T1041 | Exfiltration | Exfiltration Over C2 Channel
T1008 | Command and Control | Fallback Channels
T1083 | Discovery | File and Directory Discovery
T1562.001 | Defense Evasion | Impair Defenses: Disable or Modify Tools
T1105 | Command and Control | Ingress Tool Transfer
T1056.004 | Collection, Credential Access | Input Capture: Credential API Hooking
T1185 | Collection | Man in the Browser
T1036 | Defense Evasion | Masquerading
T1112 | Defense Evasion | Modify Registry
T1106 | Execution | Native API
T1571 | Command and Control | Non-Standard Port
T1027.002 | Defense Evasion | Obfuscated Files or Information: Software Packing
T1069 | Discovery | Permission Groups Discovery
T1566.001 | Initial Access | Phishing: Spearphishing Attachment
T1566.002 | Initial Access | Phishing: Spearphishing Link
T1055.012 | Defense Evasion, Privilege Escalation | Process Injection: Process Hollowing
T1018 | Discovery | Remote System Discovery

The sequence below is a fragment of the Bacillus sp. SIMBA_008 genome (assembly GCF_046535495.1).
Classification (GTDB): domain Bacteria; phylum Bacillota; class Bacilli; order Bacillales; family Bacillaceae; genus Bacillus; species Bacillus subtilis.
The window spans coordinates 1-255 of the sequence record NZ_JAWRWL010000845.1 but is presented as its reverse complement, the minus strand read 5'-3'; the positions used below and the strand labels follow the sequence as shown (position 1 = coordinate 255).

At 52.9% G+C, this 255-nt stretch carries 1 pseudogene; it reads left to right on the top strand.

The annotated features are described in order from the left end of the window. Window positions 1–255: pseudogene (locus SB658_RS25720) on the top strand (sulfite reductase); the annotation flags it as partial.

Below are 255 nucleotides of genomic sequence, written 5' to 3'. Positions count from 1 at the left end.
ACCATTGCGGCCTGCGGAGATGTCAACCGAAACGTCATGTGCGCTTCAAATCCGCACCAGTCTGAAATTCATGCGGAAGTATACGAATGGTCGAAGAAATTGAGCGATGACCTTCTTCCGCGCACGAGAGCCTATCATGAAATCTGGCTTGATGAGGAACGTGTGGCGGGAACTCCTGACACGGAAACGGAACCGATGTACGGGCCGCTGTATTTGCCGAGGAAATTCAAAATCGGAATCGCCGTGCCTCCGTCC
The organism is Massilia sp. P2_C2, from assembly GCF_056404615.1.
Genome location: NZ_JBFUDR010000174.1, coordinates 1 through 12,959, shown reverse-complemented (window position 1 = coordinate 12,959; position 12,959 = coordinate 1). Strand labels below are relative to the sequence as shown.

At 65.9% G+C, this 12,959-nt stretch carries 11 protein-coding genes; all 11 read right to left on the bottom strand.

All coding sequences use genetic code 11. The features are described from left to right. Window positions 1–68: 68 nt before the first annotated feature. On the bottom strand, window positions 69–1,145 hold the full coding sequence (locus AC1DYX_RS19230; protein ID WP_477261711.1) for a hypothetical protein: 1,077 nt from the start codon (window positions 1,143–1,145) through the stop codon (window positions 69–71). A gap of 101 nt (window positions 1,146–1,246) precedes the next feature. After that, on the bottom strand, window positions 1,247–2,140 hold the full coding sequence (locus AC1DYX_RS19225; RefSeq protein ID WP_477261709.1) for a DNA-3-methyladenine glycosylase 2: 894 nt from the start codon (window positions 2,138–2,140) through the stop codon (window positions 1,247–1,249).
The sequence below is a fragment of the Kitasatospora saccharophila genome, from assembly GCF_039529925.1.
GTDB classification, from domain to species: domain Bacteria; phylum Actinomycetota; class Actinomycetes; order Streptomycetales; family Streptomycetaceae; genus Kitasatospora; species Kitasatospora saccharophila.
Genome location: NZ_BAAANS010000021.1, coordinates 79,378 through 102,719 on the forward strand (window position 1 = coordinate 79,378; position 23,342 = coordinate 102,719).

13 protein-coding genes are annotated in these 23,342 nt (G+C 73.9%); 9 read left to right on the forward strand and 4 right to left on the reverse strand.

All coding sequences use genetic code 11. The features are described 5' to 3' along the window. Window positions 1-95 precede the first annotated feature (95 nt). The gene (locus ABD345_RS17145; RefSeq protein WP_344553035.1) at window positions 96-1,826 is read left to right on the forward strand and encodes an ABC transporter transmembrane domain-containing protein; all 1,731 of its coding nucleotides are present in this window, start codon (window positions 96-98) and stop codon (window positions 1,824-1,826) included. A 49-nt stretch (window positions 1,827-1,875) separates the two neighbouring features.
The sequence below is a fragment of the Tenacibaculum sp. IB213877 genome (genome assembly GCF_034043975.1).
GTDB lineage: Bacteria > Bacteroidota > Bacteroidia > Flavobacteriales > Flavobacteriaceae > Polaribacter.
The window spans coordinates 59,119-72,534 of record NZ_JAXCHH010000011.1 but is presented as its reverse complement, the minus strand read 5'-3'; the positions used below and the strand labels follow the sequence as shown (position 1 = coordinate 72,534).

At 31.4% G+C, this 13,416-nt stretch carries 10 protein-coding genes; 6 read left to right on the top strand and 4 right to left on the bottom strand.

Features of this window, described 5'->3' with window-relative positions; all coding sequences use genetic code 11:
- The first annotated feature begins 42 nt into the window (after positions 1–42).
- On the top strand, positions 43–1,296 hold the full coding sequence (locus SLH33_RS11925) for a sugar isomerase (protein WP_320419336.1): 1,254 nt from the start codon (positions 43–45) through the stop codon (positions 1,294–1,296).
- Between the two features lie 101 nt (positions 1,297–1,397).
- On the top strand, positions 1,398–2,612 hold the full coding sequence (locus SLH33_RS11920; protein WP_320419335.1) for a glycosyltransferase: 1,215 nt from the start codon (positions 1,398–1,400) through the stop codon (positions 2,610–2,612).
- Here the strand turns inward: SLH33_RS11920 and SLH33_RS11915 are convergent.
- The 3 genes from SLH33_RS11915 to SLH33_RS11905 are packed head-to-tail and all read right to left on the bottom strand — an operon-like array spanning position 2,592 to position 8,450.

T1053.005 | Execution, Persistence, Privilege Escalation | Scheduled Task/Job: Scheduled Task
T1553.002 | Defense Evasion | Subvert Trust Controls: Code Signing
T1082 | Discovery | System Information Discovery
T1016 | Discovery | System Network Configuration Discovery
T1033 | Discovery | System Owner/User Discovery
T1007 | Discovery | System Service Discovery
T1552.001 | Credential Access | Unsecured Credentials: Credentials in Files
T1552.002 | Credential Access | Unsecured Credentials: Credentials in Registry
T1204.002 | Execution | User Execution: Malicious File
T1036.005 | Defense Evasion | Masquerading: Match Legitimate Name or Location
T1055 | Defense Evasion, Privilege Escalation | Process Injection
T1057 | Discovery | Process Discovery
T1134 | Defense Evasion, Privilege Escalation | Access Token Manipulation
T1486 | Impact | Data Encrypted for Impact
T1489 | Impact | Service Stop
T1490 | Impact | Inhibit System Recovery
T1547.001 | Persistence, Privilege Escalation | Boot or Logon Autostart Execution: Registry Run Keys / Startup Folder
T1564.003 | Defense Evasion | Hide Artifacts: Hidden Window
T1106 | Execution | Native API
T1049 | Discovery | System Network Connections Discovery